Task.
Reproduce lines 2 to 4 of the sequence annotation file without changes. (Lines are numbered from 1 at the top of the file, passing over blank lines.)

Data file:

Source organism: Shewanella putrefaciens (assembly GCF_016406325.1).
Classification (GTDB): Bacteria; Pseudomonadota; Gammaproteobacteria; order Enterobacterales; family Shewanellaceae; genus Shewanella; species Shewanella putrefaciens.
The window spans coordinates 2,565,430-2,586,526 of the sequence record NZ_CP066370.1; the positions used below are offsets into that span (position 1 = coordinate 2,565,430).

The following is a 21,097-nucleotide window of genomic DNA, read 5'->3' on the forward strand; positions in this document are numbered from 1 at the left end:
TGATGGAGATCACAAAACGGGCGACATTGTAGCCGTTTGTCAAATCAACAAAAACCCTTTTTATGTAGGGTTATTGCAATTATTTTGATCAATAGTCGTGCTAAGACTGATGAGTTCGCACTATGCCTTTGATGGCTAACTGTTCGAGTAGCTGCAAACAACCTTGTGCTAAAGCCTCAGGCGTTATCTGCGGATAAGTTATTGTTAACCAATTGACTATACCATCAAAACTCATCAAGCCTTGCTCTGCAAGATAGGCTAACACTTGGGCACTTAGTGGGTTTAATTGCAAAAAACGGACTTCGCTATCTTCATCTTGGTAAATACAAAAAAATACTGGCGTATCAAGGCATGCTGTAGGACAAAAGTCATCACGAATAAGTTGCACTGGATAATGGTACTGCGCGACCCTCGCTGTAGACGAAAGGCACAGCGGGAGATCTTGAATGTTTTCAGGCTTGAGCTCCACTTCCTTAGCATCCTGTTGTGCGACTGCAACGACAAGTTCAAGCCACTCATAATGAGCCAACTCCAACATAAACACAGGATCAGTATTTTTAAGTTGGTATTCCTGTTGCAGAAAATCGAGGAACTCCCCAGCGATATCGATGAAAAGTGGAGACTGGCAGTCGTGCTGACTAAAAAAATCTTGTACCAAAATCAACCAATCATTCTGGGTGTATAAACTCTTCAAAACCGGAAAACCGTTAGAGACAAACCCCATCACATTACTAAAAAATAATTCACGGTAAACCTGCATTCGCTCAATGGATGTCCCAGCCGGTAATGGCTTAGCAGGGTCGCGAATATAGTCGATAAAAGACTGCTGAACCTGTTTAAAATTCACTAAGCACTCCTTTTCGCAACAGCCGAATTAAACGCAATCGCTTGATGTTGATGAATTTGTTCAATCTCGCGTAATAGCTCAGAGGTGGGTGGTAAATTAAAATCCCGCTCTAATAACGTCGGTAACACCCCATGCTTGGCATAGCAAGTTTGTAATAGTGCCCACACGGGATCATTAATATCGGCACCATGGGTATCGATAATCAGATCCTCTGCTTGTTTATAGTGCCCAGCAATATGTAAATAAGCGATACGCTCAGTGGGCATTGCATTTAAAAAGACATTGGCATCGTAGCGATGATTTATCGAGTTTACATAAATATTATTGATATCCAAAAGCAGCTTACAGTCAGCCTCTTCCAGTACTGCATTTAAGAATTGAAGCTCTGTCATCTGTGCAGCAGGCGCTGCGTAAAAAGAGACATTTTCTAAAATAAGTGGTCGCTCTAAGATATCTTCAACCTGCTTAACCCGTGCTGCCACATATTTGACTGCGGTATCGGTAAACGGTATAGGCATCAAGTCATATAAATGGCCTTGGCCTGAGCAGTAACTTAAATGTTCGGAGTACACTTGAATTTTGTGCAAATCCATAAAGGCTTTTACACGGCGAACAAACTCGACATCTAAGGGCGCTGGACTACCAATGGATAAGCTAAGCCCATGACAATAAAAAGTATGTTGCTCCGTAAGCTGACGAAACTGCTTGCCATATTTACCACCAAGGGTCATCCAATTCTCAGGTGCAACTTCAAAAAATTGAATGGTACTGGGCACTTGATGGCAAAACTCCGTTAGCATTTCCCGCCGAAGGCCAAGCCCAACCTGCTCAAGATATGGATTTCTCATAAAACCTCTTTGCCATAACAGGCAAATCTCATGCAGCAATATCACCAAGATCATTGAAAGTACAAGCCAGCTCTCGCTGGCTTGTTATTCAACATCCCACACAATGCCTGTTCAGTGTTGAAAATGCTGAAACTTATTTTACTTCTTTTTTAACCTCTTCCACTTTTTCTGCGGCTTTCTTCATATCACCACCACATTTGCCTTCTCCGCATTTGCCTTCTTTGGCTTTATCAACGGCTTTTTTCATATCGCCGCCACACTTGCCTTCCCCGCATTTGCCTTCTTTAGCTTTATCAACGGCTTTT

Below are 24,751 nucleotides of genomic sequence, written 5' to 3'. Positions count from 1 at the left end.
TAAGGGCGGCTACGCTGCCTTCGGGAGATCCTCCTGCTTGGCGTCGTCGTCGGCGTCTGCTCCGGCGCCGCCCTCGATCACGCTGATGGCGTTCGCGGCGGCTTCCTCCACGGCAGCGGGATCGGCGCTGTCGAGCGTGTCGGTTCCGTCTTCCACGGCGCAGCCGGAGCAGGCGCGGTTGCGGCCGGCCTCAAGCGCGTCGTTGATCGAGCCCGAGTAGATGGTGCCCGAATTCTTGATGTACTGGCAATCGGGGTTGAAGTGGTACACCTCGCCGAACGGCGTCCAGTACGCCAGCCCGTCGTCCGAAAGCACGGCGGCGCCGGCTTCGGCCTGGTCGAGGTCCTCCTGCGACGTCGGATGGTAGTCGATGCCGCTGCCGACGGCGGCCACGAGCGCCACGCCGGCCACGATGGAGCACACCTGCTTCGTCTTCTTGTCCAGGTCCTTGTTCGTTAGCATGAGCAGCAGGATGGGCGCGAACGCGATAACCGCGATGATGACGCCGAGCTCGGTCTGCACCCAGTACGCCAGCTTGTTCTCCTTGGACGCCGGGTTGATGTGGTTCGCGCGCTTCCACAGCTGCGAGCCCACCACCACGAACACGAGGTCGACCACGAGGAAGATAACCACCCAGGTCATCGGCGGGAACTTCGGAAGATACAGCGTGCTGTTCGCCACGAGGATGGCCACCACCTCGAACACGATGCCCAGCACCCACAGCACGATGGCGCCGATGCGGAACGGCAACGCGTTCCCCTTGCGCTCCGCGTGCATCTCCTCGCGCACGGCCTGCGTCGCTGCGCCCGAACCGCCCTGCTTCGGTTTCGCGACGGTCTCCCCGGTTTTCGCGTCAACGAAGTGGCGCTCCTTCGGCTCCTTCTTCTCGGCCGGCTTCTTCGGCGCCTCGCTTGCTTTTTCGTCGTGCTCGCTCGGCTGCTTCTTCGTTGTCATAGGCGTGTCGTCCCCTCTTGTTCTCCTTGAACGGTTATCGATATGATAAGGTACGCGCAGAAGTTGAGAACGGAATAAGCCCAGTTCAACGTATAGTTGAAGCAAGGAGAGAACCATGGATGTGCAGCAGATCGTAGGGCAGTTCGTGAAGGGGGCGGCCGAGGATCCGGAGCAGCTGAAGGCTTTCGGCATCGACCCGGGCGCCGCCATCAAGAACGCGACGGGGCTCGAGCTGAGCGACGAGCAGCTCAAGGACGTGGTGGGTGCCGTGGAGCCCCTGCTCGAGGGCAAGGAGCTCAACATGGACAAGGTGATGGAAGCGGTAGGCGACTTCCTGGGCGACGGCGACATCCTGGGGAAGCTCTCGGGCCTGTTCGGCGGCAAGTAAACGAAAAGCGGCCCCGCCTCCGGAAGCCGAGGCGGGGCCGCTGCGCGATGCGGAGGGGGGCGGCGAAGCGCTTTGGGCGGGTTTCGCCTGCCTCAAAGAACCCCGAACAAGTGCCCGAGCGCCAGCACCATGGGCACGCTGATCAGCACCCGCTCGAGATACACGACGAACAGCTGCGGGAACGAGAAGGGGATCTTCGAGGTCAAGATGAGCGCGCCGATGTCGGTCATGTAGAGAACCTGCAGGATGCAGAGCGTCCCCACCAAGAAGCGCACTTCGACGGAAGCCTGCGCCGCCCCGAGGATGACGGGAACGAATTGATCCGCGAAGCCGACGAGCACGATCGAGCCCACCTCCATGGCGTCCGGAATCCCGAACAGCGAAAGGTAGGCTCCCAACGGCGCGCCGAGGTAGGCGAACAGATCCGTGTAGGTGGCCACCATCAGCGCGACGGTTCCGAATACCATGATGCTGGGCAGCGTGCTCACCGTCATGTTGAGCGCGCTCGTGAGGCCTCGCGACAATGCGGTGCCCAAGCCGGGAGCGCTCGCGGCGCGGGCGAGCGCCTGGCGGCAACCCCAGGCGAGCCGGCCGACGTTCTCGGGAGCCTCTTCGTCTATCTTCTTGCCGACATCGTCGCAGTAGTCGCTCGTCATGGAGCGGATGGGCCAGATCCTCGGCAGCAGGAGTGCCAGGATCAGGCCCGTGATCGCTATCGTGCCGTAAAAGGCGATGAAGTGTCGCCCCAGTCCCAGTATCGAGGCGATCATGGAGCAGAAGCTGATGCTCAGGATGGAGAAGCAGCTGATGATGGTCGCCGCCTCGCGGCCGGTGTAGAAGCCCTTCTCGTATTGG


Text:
Classification (GTDB): Bacteria; Pseudomonadota; Gammaproteobacteria; order Enterobacterales; family Shewanellaceae; genus Shewanella; species Shewanella putrefaciens.
The window spans coordinates 2,565,430-2,586,526 of the sequence record NZ_CP066370.1; the positions used below are offsets into that span (position 1 = coordinate 2,565,430).

The following is a 21,097-nucleotide window of genomic DNA, read 5'->3' on the forward strand; positions in this document are numbered from 1 at the left end: